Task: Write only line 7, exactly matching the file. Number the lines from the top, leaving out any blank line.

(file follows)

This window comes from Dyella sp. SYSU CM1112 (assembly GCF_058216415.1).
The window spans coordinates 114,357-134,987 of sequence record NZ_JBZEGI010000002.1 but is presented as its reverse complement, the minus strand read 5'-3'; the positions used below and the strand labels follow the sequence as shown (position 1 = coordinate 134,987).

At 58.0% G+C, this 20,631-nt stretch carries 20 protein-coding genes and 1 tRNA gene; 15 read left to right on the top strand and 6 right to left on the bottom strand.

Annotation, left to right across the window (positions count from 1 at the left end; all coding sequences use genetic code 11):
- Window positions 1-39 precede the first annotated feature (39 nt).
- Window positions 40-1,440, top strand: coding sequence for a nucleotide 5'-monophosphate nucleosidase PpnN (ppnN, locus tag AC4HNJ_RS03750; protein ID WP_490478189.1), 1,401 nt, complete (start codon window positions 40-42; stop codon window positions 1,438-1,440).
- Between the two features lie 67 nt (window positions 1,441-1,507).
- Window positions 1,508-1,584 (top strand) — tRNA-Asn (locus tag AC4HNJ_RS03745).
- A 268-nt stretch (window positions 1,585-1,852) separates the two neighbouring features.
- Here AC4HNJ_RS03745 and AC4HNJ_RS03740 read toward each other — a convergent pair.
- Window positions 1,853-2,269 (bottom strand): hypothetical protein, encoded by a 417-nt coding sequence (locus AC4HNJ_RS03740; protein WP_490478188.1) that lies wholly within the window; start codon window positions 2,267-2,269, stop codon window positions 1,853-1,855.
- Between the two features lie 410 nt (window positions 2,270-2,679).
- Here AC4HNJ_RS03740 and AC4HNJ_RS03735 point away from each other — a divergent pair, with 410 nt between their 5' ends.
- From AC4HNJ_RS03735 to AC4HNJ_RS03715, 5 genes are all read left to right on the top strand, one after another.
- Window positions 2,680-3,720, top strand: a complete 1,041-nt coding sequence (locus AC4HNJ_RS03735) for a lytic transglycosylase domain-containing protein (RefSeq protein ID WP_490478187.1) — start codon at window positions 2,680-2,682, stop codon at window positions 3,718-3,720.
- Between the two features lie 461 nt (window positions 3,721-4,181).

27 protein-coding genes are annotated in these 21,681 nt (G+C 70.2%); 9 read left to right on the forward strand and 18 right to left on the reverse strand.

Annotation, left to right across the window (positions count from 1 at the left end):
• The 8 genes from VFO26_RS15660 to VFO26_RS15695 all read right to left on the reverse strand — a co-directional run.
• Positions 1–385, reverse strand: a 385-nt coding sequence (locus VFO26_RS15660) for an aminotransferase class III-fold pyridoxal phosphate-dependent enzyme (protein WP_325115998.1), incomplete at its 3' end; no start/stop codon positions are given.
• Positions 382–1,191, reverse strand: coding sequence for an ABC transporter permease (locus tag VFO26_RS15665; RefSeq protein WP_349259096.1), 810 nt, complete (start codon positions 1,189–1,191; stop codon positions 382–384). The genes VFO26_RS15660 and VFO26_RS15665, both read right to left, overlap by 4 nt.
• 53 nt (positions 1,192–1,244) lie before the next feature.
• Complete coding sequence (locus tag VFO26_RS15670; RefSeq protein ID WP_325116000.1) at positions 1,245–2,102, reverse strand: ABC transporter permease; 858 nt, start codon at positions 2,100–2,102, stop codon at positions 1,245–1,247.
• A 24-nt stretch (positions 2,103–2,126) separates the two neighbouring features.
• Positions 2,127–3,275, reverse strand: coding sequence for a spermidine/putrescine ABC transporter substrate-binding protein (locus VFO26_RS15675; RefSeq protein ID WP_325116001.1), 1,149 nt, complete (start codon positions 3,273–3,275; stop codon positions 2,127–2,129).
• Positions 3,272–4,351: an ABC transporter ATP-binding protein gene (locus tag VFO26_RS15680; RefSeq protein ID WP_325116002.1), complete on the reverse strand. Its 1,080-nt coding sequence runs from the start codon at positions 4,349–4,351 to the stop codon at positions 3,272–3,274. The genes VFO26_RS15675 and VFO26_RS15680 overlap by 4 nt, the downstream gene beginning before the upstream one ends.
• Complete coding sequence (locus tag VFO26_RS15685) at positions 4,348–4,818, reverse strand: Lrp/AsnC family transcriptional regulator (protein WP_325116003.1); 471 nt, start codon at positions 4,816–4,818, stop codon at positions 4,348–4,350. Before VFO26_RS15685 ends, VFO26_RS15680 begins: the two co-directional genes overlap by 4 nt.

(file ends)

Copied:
- Between the two features lie 67 nt (window positions 1,441-1,507).